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Jake Garbs is from Sydney’s Northern Beaches and couldn’t give a shit about anything.
A place made famous by the controversial rugby league franchise known as The Manly-Warringah Sea Eagles, as well as the Channel Seven TV drama Home & Away, which is unofficially set in one of the sleepy seaside localities.
But unlike those successful exports, Jake Garbs has absolutely no plans of doing anything worthwhile with his life.
However, it appears that his seemingly limited vocabulary can briefly change dramatically, when talking about big waves.
“Yeah there’s a bit of a southerly expected tomorrow” he says.
“The winds were moving south-south-east-east at around 16 knots”
“This arvo’s soothing southerly’s blown away most the heat and left two foot south-facing breaks. Bit bumpy and fullish with rising tide but couple to ride if your keen.”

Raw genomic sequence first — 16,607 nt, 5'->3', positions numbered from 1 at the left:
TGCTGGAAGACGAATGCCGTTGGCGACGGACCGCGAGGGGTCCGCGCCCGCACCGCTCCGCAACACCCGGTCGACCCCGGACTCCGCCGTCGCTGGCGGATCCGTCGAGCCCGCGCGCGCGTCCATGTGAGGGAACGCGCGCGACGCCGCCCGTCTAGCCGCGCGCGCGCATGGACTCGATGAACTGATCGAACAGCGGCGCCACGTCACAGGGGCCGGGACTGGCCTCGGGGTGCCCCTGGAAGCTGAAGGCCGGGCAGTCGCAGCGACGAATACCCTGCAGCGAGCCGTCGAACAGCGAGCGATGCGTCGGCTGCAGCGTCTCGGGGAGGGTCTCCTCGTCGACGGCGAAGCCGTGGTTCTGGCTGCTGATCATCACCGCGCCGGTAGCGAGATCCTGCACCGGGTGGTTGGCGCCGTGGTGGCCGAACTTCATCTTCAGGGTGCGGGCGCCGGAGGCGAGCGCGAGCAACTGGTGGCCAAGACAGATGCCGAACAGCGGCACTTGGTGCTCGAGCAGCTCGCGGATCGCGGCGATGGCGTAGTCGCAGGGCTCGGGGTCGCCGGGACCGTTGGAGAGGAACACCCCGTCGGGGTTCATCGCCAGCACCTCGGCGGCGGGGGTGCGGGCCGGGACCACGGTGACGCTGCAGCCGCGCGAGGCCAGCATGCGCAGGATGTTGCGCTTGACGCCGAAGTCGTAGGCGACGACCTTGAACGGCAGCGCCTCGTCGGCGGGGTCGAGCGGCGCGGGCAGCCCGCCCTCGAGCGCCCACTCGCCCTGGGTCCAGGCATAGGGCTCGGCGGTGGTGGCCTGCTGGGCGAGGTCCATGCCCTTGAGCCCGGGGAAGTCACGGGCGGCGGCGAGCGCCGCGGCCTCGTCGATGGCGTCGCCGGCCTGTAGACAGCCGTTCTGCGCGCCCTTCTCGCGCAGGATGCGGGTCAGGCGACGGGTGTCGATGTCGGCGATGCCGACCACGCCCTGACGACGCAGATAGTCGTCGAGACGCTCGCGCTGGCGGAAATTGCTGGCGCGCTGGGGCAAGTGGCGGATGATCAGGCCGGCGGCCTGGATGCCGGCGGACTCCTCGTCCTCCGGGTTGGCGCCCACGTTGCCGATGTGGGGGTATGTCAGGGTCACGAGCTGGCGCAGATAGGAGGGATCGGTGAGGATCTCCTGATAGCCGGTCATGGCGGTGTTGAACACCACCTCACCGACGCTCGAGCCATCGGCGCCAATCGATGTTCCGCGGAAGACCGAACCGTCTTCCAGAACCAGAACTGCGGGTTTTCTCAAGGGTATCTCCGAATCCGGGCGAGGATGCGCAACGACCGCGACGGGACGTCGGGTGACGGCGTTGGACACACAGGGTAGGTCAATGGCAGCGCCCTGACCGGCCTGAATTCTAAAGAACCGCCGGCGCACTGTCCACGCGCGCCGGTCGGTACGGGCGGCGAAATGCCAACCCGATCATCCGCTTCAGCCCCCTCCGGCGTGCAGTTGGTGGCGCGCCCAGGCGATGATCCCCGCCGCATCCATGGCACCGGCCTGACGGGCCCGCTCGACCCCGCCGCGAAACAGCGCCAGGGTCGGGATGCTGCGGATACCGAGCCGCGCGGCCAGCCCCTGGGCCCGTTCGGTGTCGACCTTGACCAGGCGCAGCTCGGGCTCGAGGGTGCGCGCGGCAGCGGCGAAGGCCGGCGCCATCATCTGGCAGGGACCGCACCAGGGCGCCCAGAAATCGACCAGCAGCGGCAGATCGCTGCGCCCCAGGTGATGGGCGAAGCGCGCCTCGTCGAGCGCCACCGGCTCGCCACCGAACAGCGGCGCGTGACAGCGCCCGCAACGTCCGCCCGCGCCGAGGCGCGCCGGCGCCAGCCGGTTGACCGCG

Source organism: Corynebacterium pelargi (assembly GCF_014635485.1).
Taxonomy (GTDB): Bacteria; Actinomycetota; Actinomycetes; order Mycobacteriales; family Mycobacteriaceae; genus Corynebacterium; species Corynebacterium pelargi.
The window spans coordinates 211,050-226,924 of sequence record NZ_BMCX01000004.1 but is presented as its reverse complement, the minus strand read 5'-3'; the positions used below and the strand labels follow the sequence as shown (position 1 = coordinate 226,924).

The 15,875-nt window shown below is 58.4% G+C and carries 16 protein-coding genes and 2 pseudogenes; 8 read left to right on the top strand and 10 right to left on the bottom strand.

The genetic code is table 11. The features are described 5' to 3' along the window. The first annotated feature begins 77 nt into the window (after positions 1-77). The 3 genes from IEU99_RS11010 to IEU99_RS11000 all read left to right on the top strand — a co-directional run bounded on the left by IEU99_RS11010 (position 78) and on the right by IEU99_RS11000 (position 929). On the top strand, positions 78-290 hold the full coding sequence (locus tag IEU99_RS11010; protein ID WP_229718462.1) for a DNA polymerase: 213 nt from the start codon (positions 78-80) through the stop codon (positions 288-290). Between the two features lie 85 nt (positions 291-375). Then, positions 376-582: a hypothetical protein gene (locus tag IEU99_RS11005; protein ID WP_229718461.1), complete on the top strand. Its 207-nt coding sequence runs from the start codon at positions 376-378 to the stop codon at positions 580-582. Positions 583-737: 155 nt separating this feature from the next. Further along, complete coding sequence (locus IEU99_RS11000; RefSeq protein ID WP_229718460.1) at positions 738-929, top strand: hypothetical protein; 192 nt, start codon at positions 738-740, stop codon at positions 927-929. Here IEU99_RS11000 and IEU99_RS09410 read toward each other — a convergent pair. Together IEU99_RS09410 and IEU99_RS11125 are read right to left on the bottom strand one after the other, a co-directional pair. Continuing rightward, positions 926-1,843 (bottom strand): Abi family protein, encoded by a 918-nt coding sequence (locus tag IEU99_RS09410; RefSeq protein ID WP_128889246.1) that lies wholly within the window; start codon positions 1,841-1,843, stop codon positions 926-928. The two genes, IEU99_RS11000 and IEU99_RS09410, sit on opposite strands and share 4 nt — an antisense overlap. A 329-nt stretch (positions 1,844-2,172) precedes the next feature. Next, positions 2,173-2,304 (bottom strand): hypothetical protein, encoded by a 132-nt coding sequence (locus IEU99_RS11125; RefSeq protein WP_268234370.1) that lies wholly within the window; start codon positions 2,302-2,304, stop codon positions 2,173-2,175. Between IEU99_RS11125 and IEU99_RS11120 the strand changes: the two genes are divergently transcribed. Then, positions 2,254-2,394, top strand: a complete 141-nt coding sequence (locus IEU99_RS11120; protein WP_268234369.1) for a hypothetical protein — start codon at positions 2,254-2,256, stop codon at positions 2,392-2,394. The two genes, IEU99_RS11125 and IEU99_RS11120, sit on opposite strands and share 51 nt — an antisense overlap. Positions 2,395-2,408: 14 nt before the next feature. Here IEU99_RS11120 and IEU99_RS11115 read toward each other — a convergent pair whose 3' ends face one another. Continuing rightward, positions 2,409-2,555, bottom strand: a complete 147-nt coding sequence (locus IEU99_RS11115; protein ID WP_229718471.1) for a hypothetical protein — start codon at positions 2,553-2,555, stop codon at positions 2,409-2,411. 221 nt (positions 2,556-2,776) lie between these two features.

“Open beaches are a bit cleaner but not getting much swell and struggling to break.”
“Into the day the winds were moderate-light onshore and we should see a little extra energy by evening. Nothing dramatic but maybe a 3 foot south-facing later around lower tide.”
With no formal education or qualifications outside of his high schooling, the 23-year-old is one of three subjects in the latest episode of Streets Of Sydney, a documentary mini-series which focuses on the different personalities and stereotypes within the incorrectly titled “Capital of Australia”.
BELOW: Jake Garbs interviewed in Episode 5 of Streets Of Sydney
“I can’t really see myself doing much outside of the beaches aye,” says the uninspiring roofing contractor
“Like some of the boys sometimes fly to Bali and shit for a holiday,”
“I can’t really see the appeal to be honest. Like why would you wanna leave here”
“I’ll just see how things go with my missus, hey… Other than that I’m pretty flat out with the surf club and playing footy,”